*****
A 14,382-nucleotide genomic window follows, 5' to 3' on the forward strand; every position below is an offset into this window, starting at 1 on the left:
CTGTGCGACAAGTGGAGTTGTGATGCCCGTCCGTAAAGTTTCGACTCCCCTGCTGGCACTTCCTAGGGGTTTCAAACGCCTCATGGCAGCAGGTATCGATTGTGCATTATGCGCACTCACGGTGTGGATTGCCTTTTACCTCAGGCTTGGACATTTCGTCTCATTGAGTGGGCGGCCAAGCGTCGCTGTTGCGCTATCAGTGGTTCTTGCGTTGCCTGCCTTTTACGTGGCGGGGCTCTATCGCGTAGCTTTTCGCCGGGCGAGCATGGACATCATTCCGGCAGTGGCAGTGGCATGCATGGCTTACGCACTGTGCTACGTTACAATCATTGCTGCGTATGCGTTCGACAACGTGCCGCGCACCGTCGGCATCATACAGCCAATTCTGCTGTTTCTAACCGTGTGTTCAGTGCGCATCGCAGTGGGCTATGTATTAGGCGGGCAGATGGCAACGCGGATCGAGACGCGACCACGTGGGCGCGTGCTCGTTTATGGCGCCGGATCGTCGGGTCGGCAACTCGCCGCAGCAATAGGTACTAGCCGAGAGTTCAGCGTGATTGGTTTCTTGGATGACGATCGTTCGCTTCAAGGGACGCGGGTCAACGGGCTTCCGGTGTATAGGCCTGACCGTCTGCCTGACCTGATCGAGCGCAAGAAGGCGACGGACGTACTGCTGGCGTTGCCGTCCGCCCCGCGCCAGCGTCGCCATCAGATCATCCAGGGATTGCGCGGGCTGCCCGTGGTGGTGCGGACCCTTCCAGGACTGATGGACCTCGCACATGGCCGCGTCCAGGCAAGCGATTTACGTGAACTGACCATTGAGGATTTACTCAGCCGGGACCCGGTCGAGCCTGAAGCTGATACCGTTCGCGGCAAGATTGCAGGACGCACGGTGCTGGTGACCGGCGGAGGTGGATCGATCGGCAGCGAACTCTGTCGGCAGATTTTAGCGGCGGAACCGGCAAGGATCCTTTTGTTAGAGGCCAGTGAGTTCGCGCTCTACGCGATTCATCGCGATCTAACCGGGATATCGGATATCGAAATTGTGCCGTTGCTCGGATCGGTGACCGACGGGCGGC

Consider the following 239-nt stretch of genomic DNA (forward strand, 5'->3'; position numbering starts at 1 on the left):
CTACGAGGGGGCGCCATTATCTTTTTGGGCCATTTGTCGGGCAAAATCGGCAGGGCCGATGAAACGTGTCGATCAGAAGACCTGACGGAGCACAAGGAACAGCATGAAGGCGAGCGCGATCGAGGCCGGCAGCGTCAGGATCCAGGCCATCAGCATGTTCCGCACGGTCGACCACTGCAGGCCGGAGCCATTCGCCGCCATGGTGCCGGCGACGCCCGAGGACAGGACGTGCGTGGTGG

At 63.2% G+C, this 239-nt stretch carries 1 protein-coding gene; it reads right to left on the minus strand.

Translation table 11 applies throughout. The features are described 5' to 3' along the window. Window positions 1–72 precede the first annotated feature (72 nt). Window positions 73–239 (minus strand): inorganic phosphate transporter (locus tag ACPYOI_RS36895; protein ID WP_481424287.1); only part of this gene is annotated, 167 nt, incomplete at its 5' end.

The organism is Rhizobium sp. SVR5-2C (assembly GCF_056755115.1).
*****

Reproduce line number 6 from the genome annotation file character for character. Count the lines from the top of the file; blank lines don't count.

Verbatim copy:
Translation table 11 applies throughout. The features are described 5' to 3' along the window. Window positions 1–72 precede the first annotated feature (72 nt). Window positions 73–239 (minus strand): inorganic phosphate transporter (locus tag ACPYOI_RS36895; protein ID WP_481424287.1); only part of this gene is annotated, 167 nt, incomplete at its 5' end.